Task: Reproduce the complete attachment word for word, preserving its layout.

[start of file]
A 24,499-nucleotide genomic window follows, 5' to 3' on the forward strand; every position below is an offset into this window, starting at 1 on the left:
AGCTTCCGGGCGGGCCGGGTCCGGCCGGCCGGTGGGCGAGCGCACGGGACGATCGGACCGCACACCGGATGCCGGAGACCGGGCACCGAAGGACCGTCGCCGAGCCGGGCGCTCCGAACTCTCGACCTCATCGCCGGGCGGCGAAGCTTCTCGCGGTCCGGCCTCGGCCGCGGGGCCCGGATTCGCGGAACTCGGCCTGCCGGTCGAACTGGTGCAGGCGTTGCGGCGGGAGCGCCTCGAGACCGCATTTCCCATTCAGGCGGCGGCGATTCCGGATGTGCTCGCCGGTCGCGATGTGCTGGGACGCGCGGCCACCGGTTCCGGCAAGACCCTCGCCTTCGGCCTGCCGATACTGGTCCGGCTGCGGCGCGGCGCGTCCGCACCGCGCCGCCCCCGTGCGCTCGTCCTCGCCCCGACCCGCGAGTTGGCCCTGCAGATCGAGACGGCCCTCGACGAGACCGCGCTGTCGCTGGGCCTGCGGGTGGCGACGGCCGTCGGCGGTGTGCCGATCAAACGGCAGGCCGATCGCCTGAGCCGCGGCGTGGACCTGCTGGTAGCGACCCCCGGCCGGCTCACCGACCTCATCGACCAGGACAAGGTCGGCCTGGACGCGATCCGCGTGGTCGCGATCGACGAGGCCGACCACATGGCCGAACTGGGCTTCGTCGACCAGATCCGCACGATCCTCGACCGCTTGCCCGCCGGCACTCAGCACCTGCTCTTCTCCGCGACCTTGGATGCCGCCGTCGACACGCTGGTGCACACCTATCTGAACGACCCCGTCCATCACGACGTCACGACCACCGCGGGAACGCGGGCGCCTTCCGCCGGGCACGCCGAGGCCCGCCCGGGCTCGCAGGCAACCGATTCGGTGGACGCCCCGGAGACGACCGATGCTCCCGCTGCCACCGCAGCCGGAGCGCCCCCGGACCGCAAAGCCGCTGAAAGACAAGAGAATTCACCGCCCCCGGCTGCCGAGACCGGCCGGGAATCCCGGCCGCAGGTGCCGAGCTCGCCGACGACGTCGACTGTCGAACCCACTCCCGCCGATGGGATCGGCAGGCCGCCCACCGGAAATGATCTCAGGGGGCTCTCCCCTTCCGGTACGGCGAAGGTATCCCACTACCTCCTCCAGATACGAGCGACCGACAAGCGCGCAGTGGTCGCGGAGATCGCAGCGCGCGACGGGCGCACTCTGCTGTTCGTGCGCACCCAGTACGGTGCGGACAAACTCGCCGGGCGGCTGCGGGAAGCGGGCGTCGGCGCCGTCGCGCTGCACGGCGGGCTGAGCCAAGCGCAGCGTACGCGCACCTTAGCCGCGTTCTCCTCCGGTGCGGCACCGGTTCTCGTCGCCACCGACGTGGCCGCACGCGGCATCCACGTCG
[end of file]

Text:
A 24,499-nucleotide genomic window follows, 5' to 3' on the forward strand; every position below is an offset into this window, starting at 1 on the left:
AGCTTCCGGGCGGGCCGGGTCCGGCCGGCCGGTGGGCGAGCGCACGGGACGATCGGACCGCACACCGGATGCCGGAGACCGGGCACCGAAGGACCGTCGCCGAGCCGGGCGCTCCGAACTCTCGACCTCATCGCCGGGCGGCGAAGCTTCTCGCGGTCCGGCCTCGGCCGCGGGGCCCGGATTCGCGGAACTCGGCCTGCCGGTCGAACTGGTGCAGGCGTTGCGGCGGGAGCGCCTCGAGACCGCATTTCCCATTCAGGCGGCGGCGATTCCGGATGTGCTCGCCGGTCGCGATGTGCTGGGACGCGCGGCCACCGGTTCCGGCAAGACCCTCGCCTTCGGCCTGCCGATACTGGTCCGGCTGCGGCGCGGCGCGTCCGCACCGCGCCGCCCCCGTGCGCTCGTCCTCGCCCCGACCCGCGAGTTGGCCCTGCAGATCGAGACGGCCCTCGACGAGACCGCGCTGTCGCTGGGCCTGCGGGTGGCGACGGCCGTCGGCGGTGTGCCGATCAAACGGCAGGCCGATCGCCTGAGCCGCGGCGTGGACCTGCTGGTAGCGACCCCCGGCCGGCTCACCGACCTCATCGACCAGGACAAGGTCGGCCTGGACGCGATCCGCGTGGTCGCGATCGACGAGGCCGACCACATGGCCGAACTGGGCTTCGTCGACCAGATCCGCACGATCCTCGACCGCTTGCCCGCCGGCACTCAGCACCTGCTCTTCTCCGCGACCTTGGATGCCGCCGTCGACACGCTGGTGCACACCTATCTGAACGACCCCGTCCATCACGACGTCACGACCACCGCGGGAACGCGGGCGCCTTCCGCCGGGCACGCCGAGGCCCGCCCGGGCTCGCAGGCAACCGATTCGGTGGACGCCCCGGAGACGACCGATGCTCCCGCTGCCACCGCAGCCGGAGCGCCCCCGGACCGCAAAGCCGCTGAAAGACAAGAGAATTCACCGCCCCCGGCTGCCGAGACCGGCCGGGAATCCCGGCCGCAGGTGCCGAGCTCGCCGACGACGTCGACTGTCGAACCCACTCCCGCCGATGGGATCGGCAGGCCGCCCACCGGAAATGATCTCAGGGGGCTCTCCCCTTCCGGTACGGCGAAGGTATCCCACTACCTCCTCCAGATACGAGCGACCGACAAGCGCGCAGTGGTCGCGGAGATCGCAGCGCGCGACGGGCGCACTCTGCTGTTCGTGCGCACCCAGTACGGTGCGGACAAACTCGCCGGGCGGCTGCGGGAAGCGGGCGTCGGCGCCGTCGCGCTGCACGGCGGGCTGAGCCAAGCGCAGCGTACGCGCACCTTAGCCGCGTTCTCCTCCGGTGCGGCACCGGTTCTCGTCGCCACCGACGTGGCCGCACGCGGCATCCACGTCG